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Review of the MacBook Air 2010

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User Rating 3 Star Rating (2 Reviews)

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Review MacBook Air 2010 – Review of the 11-inch and 13-Inch MacBook Air

MacBook Air Family

Courtesy of Apple

The Bottom Line

The 2010 MacBook Air from Apple is now available in two different sizes, with 11-inch and 13-inch displays, and four standard configurations. With the latest MacBook Airs, Apple has lowered prices while providing new features and capabilities that road warriors, who are the target audience for the MacBook Air, will enjoy.

New to the MacBook Air is flash memory (SSD) in place of a standard hard drive. Storage ranges from 64 GB to 256 GB, and provides some interesting improvements, including almost instant-on and vastly superior data access speeds. It’s also incredibly rugged compared to hard-drive-based storage.

Pros

  • Small and lightweight; easy to take on the road.
  • NVIDIA GeForce 320M graphics offer better performance than Intel embedded graphics.
  • Flash-based storage provides instant-on, power savings, and high-performance access.
  • Available in two sizes: 11-inch and 13-inch.
  • Less expensive than previous MacBook Air.

Cons

  • Maximum RAM is only 4 GB.
  • Flash storage isn’t user replaceable.
  • Uses older Intel Core 2 Duo processors.
  • Lacks a wired Ethernet port.

Description

  • 11-inch and 13-inch displays
  • Intel Core 2 Duo processors at 1.4, 1.6, 1.86, and 2.13 GHz
  • Up to 7 hours battery life and 30 days standby time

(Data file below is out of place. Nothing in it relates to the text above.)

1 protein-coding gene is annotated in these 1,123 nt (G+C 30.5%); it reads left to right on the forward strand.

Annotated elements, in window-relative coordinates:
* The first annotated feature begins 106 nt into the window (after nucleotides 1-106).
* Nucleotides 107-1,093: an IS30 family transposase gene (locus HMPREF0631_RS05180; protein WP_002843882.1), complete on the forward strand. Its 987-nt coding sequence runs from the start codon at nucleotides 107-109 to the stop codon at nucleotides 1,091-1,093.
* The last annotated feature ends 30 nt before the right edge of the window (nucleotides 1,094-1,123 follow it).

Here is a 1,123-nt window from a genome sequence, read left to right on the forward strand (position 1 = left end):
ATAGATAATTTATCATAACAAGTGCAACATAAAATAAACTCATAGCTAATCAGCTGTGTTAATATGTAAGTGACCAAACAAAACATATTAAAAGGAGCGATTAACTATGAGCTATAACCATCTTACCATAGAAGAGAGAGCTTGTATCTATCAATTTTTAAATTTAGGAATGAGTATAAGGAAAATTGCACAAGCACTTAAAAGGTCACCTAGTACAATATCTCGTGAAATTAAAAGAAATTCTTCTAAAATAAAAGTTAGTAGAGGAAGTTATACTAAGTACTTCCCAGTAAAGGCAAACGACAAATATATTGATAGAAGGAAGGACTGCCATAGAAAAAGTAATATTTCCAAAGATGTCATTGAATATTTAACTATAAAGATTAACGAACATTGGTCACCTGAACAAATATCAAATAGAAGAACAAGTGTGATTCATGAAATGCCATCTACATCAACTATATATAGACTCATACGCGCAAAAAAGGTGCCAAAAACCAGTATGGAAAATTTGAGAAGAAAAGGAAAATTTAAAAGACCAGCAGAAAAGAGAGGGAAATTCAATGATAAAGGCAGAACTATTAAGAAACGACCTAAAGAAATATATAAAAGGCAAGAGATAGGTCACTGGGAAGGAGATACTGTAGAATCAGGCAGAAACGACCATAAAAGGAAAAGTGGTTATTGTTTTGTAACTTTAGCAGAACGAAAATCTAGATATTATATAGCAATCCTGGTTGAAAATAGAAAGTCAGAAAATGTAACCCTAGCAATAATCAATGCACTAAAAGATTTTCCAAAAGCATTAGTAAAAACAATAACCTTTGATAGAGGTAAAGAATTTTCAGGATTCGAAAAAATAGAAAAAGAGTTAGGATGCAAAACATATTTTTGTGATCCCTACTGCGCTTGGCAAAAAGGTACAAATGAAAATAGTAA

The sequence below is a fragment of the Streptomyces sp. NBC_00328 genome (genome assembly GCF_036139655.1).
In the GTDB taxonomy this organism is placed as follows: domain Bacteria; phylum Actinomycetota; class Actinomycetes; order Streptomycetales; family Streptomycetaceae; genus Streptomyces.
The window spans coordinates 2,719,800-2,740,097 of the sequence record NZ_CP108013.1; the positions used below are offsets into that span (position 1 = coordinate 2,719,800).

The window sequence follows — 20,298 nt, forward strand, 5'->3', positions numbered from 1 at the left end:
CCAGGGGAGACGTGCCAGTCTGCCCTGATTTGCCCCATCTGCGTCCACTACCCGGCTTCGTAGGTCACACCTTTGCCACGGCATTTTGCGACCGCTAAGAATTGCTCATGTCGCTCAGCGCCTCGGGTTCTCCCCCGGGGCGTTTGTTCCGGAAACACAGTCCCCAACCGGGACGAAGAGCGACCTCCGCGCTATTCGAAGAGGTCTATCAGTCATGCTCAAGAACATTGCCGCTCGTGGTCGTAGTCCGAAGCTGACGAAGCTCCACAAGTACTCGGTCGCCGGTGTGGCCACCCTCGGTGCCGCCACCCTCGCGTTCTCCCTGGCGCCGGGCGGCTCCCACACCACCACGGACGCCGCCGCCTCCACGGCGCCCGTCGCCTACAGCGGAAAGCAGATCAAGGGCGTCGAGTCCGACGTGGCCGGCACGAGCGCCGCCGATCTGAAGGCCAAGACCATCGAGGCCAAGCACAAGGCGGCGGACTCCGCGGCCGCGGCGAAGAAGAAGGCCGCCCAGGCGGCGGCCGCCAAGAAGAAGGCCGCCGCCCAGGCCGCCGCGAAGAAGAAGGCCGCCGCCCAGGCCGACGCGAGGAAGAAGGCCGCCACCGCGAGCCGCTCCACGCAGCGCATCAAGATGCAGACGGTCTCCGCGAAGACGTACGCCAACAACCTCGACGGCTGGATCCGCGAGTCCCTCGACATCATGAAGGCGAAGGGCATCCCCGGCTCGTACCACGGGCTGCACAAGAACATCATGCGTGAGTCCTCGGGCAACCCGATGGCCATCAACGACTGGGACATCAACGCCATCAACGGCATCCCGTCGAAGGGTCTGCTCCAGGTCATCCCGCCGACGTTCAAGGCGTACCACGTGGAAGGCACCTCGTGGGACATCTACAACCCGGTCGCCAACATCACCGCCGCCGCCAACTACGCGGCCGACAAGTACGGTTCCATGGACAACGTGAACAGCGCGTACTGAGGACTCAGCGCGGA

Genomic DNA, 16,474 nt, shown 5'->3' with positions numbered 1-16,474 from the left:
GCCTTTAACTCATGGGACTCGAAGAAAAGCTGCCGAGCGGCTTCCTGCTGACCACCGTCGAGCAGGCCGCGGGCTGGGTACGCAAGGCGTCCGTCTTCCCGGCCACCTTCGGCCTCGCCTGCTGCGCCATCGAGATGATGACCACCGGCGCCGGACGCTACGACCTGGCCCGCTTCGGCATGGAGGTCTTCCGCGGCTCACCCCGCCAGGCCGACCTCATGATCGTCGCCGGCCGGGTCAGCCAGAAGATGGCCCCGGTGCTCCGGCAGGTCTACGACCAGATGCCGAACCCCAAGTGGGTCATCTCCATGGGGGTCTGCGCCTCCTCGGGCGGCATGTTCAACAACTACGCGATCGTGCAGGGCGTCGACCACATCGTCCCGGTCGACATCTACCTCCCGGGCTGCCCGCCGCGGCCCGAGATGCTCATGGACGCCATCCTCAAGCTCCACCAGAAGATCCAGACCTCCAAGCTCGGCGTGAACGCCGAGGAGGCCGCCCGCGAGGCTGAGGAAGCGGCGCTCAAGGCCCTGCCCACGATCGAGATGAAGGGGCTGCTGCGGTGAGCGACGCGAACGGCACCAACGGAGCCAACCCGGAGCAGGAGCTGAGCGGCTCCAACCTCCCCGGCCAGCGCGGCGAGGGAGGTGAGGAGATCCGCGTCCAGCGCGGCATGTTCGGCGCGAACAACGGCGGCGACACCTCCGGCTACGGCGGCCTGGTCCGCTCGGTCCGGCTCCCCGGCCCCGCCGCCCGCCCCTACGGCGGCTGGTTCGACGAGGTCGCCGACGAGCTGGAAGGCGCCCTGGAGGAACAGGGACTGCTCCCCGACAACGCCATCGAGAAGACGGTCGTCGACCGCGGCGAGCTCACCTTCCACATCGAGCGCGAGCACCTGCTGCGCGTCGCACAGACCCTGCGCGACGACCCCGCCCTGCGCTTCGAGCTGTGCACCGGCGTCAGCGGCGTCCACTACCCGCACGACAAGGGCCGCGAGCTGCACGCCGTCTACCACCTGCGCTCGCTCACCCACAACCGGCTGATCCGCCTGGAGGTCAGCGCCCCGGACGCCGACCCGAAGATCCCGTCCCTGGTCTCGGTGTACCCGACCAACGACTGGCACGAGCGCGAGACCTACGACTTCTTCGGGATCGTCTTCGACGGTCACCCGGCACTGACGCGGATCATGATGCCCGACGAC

• Large Multi-Touch glass trackpad
  • Lightweight: 2.3 pounds (11-inch model); 2.9 pounds (13-inch model)
  • Mini DisplayPort
  • 2 USB ports, SD card port, headphone, microphone
  • Full-size keyboard
  • AirPort extreme Wi-Fi (802.11n), Bluetooth 2.1+EDR

Guide Review - Review of the MacBook Air 2010

The 2010 MacBook Air offerings from Apple comprise four standard models, two with an 11-inch display and two with a 13-inch display. All MacBook Air models have a small, easily toted form factor that is also incredibly rugged, thanks to the aluminum unibody construction and the lack of delicate moving parts, such as an optical drive or a standard hard drive.

SSD No Longer an Option

In their place, Apple has equipped the MacBook Air with a solid-state drive (SSD). But unlike the usual SSD options, Apple chose to go with a bare component implementation of an SSD, using flash memory and a controller on a single card that somewhat resembles a memory module. This means you probably won't be able to easily upgrade the SSD in the new MacBook Air, at least not without voiding the warranty.

The tradeoff is a very fast storage system that is so easy on power consumption that the flash memory can stay in standby mode for up to 30 days, letting you instantly access your MacBook Air just by opening the lid.

Battery Life